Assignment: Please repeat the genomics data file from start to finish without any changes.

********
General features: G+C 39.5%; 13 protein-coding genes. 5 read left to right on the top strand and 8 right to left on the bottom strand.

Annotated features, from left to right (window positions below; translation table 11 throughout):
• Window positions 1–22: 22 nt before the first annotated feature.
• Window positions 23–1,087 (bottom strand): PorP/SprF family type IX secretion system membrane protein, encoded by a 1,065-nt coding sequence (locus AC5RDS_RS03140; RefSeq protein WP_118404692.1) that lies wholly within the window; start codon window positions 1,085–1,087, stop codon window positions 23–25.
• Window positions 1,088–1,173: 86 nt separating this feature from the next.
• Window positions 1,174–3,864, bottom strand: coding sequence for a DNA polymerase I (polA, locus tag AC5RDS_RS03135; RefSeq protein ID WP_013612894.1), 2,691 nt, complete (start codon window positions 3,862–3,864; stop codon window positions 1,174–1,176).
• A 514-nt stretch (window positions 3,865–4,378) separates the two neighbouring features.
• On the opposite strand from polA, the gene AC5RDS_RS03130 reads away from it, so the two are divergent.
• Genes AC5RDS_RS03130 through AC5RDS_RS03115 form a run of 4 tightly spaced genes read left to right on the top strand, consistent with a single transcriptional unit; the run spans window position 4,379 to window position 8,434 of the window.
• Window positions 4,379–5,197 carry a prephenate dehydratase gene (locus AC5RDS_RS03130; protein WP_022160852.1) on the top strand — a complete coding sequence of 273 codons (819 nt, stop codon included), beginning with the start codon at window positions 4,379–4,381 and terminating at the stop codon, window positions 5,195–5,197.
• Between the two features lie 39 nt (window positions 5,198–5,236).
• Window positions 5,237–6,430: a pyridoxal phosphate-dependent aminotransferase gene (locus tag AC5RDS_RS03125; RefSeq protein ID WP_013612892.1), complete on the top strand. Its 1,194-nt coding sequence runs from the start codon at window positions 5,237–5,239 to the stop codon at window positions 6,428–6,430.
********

General features: G+C 39.5%; 13 protein-coding genes. 5 read left to right on the top strand and 8 right to left on the bottom strand.

Annotated features, from left to right (window positions below; translation table 11 throughout):
• Window positions 1–22: 22 nt before the first annotated feature.
• Window positions 23–1,087 (bottom strand): PorP/SprF family type IX secretion system membrane protein, encoded by a 1,065-nt coding sequence (locus AC5RDS_RS03140; RefSeq protein WP_118404692.1) that lies wholly within the window; start codon window positions 1,085–1,087, stop codon window positions 23–25.
• Window positions 1,088–1,173: 86 nt separating this feature from the next.
• Window positions 1,174–3,864, bottom strand: coding sequence for a DNA polymerase I (polA, locus tag AC5RDS_RS03135; RefSeq protein ID WP_013612894.1), 2,691 nt, complete (start codon window positions 3,862–3,864; stop codon window positions 1,174–1,176).
• A 514-nt stretch (window positions 3,865–4,378) separates the two neighbouring features.
• On the opposite strand from polA, the gene AC5RDS_RS03130 reads away from it, so the two are divergent.
• Genes AC5RDS_RS03130 through AC5RDS_RS03115 form a run of 4 tightly spaced genes read left to right on the top strand, consistent with a single transcriptional unit; the run spans window position 4,379 to window position 8,434 of the window.
• Window positions 4,379–5,197 carry a prephenate dehydratase gene (locus AC5RDS_RS03130; protein WP_022160852.1) on the top strand — a complete coding sequence of 273 codons (819 nt, stop codon included), beginning with the start codon at window positions 4,379–4,381 and terminating at the stop codon, window positions 5,195–5,197.
• Between the two features lie 39 nt (window positions 5,198–5,236).
• Window positions 5,237–6,430: a pyridoxal phosphate-dependent aminotransferase gene (locus tag AC5RDS_RS03125; RefSeq protein ID WP_013612892.1), complete on the top strand. Its 1,194-nt coding sequence runs from the start codon at window positions 5,237–5,239 to the stop codon at window positions 6,428–6,430.